For Your Consideration: Marvel’s Avengers: Tales to Astonish

Robert Greenberger

Robert Greenberger


by Robert Greenberger

At the dawn of the Marvel Age of comics, Stan Lee needed berths for his growing roster of super-heroes so he repurposed his horror and science fiction anthologies to begin housing the newcomers. The titles Tales of Suspense, Tales to Astonish, and Strange Tales started with one heroic feature and within a few short years, housed two. Back in 1994, to retain trademark to the titles, the House of Ideas released one-shots under these names, using several of their stellar writers, paired with painters, and using the classic title’s characters. Initially, these were 64-page prestige packages, complete with acetate covers, making an event out of these books. Now, for the first time, Marvel is releasing Avengers: Tales to Astonish, containing these stories.

Avengers: Tales to Astonish

Avengers: Tales to Astonish


Tales of Suspense and Tales to Astonish simultaneously arrived in January 1959 and in 1962, TTA had a story about Hank Pym, a scientist who could reduce his size to that of an ant. It sold well enough and as Lee cast about for new ideas, Ant-Man seemed a natural. In time, he was partnered with Janet Van Dyne, first his girlfriend and then his partner, the Wondrous Wasp. Soon after, Stan added the Hulk to the second half of the book, keeping the character around after his solo title lasted a mere six issues.

As a result, Peter David, who was writing the Hulk’s book in the 1990s, combined the trio and set them against Asgard’s Loki. Painted by John Estes, “Loki’s Dream” involves a sadistic killer who claims to be descended from Loki going on the rampage. As the jade-jawed giant and the six-inch tall heroes tried to take him down without loss of human life, their mission gets complicated when a mad Viking enters the mix.

Tales of Suspense

Tales of Suspense


Following on the heels of Ant-Man’s arrival in TTA, Tales of Suspense welcomed Tony Stark and his iron alter ego. Just under two years later, Iron Man welcomed Captain America to the back of the book. Both heroes had deep ties to S.H.I.E.L.D. and its director Nick Fury so writer James Robinson wisely used the agency to propel the story. With painted art by Colin MacNeil, the heroes are asked by Fury to protect the attendees of a peace conference. A new terrorist group called DANTE (whose acronym is never explained) using technology from Stark Enterprises and led by an ex-Nazi special agent Emil Stein, intend the keep Japan and the USA from forging deeper ties. The abiding friendship between Steve Rogers, Tony Stark, and Nick Fury is nicely on display here.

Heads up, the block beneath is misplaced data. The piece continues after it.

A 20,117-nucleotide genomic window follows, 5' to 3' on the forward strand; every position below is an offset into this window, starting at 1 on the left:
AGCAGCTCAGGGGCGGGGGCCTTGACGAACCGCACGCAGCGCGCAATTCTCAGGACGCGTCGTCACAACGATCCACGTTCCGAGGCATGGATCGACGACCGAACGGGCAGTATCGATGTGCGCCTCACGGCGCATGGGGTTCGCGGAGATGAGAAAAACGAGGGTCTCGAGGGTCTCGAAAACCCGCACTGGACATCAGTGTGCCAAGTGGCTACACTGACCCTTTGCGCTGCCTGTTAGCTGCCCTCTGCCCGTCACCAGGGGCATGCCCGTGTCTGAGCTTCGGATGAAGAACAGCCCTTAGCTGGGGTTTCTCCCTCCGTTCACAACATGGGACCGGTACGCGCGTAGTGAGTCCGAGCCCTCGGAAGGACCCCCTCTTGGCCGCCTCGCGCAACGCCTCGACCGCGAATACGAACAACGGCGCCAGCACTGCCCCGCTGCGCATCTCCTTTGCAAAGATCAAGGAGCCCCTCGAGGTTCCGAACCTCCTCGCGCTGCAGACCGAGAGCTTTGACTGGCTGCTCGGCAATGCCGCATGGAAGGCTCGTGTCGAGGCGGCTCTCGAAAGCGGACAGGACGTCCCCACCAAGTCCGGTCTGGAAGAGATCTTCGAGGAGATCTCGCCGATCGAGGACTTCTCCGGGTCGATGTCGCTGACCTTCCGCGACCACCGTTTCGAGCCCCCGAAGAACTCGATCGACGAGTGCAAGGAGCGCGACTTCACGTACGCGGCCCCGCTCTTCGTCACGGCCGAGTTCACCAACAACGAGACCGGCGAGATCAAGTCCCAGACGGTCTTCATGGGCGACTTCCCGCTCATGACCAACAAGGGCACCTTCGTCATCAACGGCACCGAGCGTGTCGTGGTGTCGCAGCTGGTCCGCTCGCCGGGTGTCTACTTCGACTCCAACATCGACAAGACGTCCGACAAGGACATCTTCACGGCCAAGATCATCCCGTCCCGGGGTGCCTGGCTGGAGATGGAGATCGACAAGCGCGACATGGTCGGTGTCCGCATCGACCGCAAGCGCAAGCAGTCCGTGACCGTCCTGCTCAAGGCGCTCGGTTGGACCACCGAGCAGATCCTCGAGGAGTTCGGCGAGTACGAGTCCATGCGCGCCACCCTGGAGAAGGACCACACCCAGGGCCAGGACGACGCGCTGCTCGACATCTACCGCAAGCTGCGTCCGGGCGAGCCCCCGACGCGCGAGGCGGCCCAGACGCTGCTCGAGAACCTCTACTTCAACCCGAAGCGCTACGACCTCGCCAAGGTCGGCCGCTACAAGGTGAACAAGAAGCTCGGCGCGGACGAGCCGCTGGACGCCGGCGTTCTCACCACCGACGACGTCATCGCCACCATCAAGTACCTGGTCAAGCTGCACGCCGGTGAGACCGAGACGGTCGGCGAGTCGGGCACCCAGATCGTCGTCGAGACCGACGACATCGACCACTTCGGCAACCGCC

Strange Tales

Strange Tales


Strange Tales initially was the home to the Human Torch, a solo feature for the youngest member of the Fantastic Four. Most issues also featured his sparring partner the Thing, exploring their unlikely friendship – a precursor to the forthcoming revival of Marvel Two-in-One which will feature both. In time, the Torch welcomed Doctor Strange to the rear of the title before he himself made way for Nick Fury. Kurt Busiek mixes magic and science here with painted art by Ricardo Villagran, then best known as my inker on DC’s Star Trek.  Tall tale swapping with the Torch’s one-time college roommate Wyatt Wingfoot goes from friendly to deadly when their words create horrific realities. As it turns out, an insidious evil was trapped within the words “Once Upon a Time” and he finally escaped. The heroes turn to the Sorcerer Supreme for help and Fury also makes an appearance as does the Yellow Claw, a 1950s nemesis.

The three stand-alone stories work as a tributes to the early days of Marvel, while contemporary talents show what can be done with done-in-one stories that are fun to reread.

Purchase

Avengers: Tales to Astonish

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